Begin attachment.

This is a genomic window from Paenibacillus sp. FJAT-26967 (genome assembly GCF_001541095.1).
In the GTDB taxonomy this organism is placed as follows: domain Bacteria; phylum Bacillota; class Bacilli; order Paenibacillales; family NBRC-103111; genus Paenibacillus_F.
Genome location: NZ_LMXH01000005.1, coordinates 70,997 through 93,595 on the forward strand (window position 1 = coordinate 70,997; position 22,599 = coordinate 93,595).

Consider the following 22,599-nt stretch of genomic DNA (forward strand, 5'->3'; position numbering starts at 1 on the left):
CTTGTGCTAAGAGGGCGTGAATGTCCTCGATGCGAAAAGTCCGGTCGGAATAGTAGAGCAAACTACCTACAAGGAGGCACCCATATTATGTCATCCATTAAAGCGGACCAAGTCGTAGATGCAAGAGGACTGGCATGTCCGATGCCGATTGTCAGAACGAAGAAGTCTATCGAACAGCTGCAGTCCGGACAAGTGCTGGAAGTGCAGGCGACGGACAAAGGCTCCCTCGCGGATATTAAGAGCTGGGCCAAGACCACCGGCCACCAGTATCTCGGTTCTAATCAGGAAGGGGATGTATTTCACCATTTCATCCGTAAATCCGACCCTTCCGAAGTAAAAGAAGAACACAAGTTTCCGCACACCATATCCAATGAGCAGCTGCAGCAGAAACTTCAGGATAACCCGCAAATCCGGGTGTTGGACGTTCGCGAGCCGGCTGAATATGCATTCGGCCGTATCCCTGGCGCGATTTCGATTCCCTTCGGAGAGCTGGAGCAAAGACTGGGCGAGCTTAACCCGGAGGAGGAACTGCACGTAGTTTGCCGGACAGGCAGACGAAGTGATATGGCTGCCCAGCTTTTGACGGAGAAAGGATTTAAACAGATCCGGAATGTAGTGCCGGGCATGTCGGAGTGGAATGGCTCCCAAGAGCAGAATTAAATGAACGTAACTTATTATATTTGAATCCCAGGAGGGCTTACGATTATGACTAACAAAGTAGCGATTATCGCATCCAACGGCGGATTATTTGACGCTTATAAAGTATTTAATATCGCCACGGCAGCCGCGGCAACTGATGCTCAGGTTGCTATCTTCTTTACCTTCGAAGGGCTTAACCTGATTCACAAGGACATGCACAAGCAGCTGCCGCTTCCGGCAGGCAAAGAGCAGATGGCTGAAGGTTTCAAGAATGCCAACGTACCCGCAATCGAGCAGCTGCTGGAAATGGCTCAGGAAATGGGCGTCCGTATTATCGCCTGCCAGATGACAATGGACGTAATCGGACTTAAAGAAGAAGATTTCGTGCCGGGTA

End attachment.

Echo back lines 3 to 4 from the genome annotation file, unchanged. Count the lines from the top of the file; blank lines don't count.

Genome location: NZ_LMXH01000005.1, coordinates 70,997 through 93,595 on the forward strand (window position 1 = coordinate 70,997; position 22,599 = coordinate 93,595).

Consider the following 22,599-nt stretch of genomic DNA (forward strand, 5'->3'; position numbering starts at 1 on the left):